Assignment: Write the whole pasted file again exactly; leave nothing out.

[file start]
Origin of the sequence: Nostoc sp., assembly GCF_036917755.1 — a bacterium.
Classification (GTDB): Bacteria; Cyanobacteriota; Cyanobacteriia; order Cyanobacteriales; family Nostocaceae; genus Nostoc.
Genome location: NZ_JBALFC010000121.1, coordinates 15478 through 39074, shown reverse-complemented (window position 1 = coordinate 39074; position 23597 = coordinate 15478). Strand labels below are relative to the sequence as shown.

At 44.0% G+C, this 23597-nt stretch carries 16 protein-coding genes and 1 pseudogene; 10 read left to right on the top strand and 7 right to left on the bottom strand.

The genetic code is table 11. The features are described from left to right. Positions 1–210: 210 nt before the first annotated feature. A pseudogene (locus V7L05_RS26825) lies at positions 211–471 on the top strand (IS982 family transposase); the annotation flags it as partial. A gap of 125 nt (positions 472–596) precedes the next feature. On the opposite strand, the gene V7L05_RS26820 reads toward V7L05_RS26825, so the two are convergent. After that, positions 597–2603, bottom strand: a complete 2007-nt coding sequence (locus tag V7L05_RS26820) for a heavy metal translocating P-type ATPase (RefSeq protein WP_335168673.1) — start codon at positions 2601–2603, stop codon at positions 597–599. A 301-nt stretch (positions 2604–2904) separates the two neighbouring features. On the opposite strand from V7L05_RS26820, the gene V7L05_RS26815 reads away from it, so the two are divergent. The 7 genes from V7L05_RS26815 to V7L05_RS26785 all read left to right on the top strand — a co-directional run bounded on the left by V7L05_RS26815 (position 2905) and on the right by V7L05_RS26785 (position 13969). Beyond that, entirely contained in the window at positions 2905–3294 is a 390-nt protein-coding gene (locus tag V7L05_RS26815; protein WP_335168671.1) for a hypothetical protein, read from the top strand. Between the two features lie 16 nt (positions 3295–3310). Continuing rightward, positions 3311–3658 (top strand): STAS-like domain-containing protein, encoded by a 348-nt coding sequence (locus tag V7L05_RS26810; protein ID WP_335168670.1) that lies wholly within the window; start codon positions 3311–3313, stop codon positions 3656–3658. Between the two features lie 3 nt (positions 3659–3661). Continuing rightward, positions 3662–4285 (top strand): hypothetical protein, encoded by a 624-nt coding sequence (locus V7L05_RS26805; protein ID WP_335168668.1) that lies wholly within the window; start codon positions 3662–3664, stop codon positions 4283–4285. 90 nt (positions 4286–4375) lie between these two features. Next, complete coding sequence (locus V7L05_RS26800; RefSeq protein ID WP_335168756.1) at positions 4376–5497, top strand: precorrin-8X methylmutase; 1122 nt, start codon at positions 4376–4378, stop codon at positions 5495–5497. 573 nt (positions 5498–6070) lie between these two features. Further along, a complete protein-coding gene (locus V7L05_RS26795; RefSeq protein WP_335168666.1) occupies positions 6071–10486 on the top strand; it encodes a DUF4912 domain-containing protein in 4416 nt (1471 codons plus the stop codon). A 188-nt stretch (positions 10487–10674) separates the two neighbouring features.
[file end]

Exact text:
Origin of the sequence: Nostoc sp., assembly GCF_036917755.1 — a bacterium.
Classification (GTDB): Bacteria; Cyanobacteriota; Cyanobacteriia; order Cyanobacteriales; family Nostocaceae; genus Nostoc.
Genome location: NZ_JBALFC010000121.1, coordinates 15478 through 39074, shown reverse-complemented (window position 1 = coordinate 39074; position 23597 = coordinate 15478). Strand labels below are relative to the sequence as shown.

At 44.0% G+C, this 23597-nt stretch carries 16 protein-coding genes and 1 pseudogene; 10 read left to right on the top strand and 7 right to left on the bottom strand.

The genetic code is table 11. The features are described from left to right. Positions 1–210: 210 nt before the first annotated feature. A pseudogene (locus V7L05_RS26825) lies at positions 211–471 on the top strand (IS982 family transposase); the annotation flags it as partial. A gap of 125 nt (positions 472–596) precedes the next feature. On the opposite strand, the gene V7L05_RS26820 reads toward V7L05_RS26825, so the two are convergent. After that, positions 597–2603, bottom strand: a complete 2007-nt coding sequence (locus tag V7L05_RS26820) for a heavy metal translocating P-type ATPase (RefSeq protein WP_335168673.1) — start codon at positions 2601–2603, stop codon at positions 597–599. A 301-nt stretch (positions 2604–2904) separates the two neighbouring features. On the opposite strand from V7L05_RS26820, the gene V7L05_RS26815 reads away from it, so the two are divergent. The 7 genes from V7L05_RS26815 to V7L05_RS26785 all read left to right on the top strand — a co-directional run bounded on the left by V7L05_RS26815 (position 2905) and on the right by V7L05_RS26785 (position 13969). Beyond that, entirely contained in the window at positions 2905–3294 is a 390-nt protein-coding gene (locus tag V7L05_RS26815; protein WP_335168671.1) for a hypothetical protein, read from the top strand. Between the two features lie 16 nt (positions 3295–3310). Continuing rightward, positions 3311–3658 (top strand): STAS-like domain-containing protein, encoded by a 348-nt coding sequence (locus tag V7L05_RS26810; protein ID WP_335168670.1) that lies wholly within the window; start codon positions 3311–3313, stop codon positions 3656–3658. Between the two features lie 3 nt (positions 3659–3661). Continuing rightward, positions 3662–4285 (top strand): hypothetical protein, encoded by a 624-nt coding sequence (locus V7L05_RS26805; protein ID WP_335168668.1) that lies wholly within the window; start codon positions 3662–3664, stop codon positions 4283–4285. 90 nt (positions 4286–4375) lie between these two features. Next, complete coding sequence (locus V7L05_RS26800; RefSeq protein ID WP_335168756.1) at positions 4376–5497, top strand: precorrin-8X methylmutase; 1122 nt, start codon at positions 4376–4378, stop codon at positions 5495–5497. 573 nt (positions 5498–6070) lie between these two features. Further along, a complete protein-coding gene (locus V7L05_RS26795; RefSeq protein WP_335168666.1) occupies positions 6071–10486 on the top strand; it encodes a DUF4912 domain-containing protein in 4416 nt (1471 codons plus the stop codon). A 188-nt stretch (positions 10487–10674) separates the two neighbouring features.